Ashes started just a bit slowly for me, but once it took off, I found myself totally immersed in the dystopian world in which Alex finds herself. I was often reminded of the television show The Walking Dead; there are similarities in the stories and both offer frightening looks at the horror of running for your very life. Of course this genre of books does stretch believability at times, and the story does take an odd turn with Rule. But I'm on board because this one has enough imagination and interesting characters that I'm vested in the outcome. Be forewarned that you'll need a strong stomach for Ashes, but the excitement is worth the adventure.


Wednesday, January 11, 2012

At 64 pages, this rather slim book could be easy to dismiss among the large amount of stories that give faces to the horror of the Holocaust. And that would be a shame indeed, because this one's a gem, with my only complaint being that I wished it had been longer. 

I certainly did not know much of anything about Terezin (called Theresienstadt by the Germans), a small fortress town in the now Czech Republic which was turned into a Jewish ghetto by the SS during WWII, before picking up this volume. Amazingly, amid the starvation, deprivation, and inhumanity, artists of all kinds were able to find outlets within the ghetto and left behind stunning works of art that chronicled the time spent at the mercy of the Nazis. Illustrated throughout with examples of this art, Terezin brings to life those finding a small measure of beauty within the walls of the town. It would be enough if that was all that was found within the pages of this book. But the actual photographs and statements of prisoners make the story so much more than just a factual timeline; it lends faces to those whose lives were lost at the whims of the SS for no reason other than race. Seventy plus years on, it's still horrifying, and we need to remember. This book does an excellent job of reminding us what was lost--and what still managed to live in the face of such evil. Though this is technically a children's book, it has a voice that speaks to all. Recommended.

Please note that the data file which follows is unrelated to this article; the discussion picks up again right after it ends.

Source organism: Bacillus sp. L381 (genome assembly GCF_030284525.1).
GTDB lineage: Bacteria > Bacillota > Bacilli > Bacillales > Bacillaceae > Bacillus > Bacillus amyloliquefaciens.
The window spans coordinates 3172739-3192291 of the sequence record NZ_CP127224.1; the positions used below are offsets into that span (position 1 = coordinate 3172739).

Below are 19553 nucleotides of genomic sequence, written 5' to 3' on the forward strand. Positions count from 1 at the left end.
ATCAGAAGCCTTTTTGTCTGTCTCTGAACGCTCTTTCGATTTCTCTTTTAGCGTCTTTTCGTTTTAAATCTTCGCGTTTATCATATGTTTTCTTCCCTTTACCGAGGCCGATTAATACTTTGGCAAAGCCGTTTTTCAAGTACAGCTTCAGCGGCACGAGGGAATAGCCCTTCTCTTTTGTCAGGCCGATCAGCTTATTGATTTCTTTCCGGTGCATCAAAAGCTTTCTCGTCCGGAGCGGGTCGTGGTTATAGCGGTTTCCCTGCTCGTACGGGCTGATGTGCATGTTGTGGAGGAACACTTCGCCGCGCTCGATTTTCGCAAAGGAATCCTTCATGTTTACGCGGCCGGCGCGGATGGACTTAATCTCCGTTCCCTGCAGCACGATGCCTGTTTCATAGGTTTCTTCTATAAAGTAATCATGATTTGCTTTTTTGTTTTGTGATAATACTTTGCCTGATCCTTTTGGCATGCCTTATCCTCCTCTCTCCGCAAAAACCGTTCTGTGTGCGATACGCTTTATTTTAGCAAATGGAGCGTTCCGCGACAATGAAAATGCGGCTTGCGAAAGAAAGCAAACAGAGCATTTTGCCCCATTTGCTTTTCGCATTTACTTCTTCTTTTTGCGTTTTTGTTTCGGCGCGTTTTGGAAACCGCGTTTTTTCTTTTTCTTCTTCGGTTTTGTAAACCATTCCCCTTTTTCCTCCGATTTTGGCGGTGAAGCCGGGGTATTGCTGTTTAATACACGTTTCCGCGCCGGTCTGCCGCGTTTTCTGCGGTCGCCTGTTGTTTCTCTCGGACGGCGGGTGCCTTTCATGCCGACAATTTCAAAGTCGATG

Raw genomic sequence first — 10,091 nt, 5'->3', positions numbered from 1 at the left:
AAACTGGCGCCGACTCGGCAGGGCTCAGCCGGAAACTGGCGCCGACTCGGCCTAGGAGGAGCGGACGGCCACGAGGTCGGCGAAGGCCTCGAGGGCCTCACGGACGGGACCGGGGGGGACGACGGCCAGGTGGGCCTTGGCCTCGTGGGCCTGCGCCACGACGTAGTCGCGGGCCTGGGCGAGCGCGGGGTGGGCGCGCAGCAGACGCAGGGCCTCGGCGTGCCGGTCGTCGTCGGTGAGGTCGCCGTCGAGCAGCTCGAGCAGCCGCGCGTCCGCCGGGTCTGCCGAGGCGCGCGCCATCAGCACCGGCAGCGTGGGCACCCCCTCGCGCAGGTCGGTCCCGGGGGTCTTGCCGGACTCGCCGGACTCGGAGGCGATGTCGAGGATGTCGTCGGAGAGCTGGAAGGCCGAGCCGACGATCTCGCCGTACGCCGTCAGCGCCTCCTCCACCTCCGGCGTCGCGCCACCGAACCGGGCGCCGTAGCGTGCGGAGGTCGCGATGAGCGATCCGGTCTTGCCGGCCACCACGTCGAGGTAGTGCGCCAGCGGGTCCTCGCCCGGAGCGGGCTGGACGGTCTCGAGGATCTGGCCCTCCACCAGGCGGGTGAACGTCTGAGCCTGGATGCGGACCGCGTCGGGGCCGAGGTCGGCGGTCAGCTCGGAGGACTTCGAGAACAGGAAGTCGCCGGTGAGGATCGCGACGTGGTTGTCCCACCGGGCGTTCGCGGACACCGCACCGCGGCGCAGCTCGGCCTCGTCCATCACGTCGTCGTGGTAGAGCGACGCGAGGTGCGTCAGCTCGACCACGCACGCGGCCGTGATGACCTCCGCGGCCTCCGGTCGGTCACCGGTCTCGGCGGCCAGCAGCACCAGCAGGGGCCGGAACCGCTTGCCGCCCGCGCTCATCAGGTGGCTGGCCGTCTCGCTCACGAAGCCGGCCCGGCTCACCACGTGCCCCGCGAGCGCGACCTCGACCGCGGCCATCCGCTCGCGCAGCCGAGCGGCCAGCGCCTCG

Saturday, January 07, 2012

The Pledge

The Pledge is fairly typical as far as young adult dystopian novels go--teenager Charlie Hart lives in a North American world that was changed a few hundred years ago (though we're never told precisely how or why), and is now ruled by a Queen with some magical powers. In Charlie's world, it's the female line in the royal house which must inherit the throne, and the current Queen, Sabara, is fast approaching the end of her life without a girl to take over when she dies. But all that is far away from Charlie's day to day life as the daughter of a Vendor; her main concern is helping her parents in their restaurant and making sure she follows the intricate rules of language that separates the classes. On the surface, Charlie seems to be fairly typical, with her friends Aron and Brooklynn attending school, but actually Charlie has two major secrets she must make sure never come out: Charlie, despite no training, understands every language she hears, and her mute younger sister Angelina also has a very unique gift. Should either secret come to light, it would mean the gallows.

The writing is fast paced and Charlie's story moves along quickly when she allows Brooklynn to talk her into visiting an illicit club after hours one night. On top of a harrowing incident at her parents' restaurant, Charlie is further dismayed when she meets not one but two young men who seem to know more about her than she knows about herself. In a world where everyone knows his or her place, Charlie finds herself drawn further and further into a mystery that threatens to topple not only her own life but the lives of her family and friends. 

I really enjoyed The Pledge right up until the final few pages which seemed a bit forced as far as resolving the storyline. Charlie is very believable as a young woman unsure of herself yet determined to protect her sister at all costs, but her relationship with the mysterious Max found me stretching my limits of credibility. It was hard to understand how Charlie felt so strongly for a boy who mysteriously shows up and doesn't tell her who or what he is, appearing and disappearing randomly, but seemingly with very strong feelings for a girl he's never met. I did, however, like the equally secretive Xander, and the epilogue leaves room for a sequel. The deep bond between the sisters was the glue for the entire story as far as I'm concerned, and I'd love to see what happens in the future with all these characters. Overall, this is a good entry in the dystopian young adult genre, and I'll definitely look forward to reading more about this unique look at the future.


Monday, January 02, 2012

Destination Truth: Memoirs of a Monster Hunter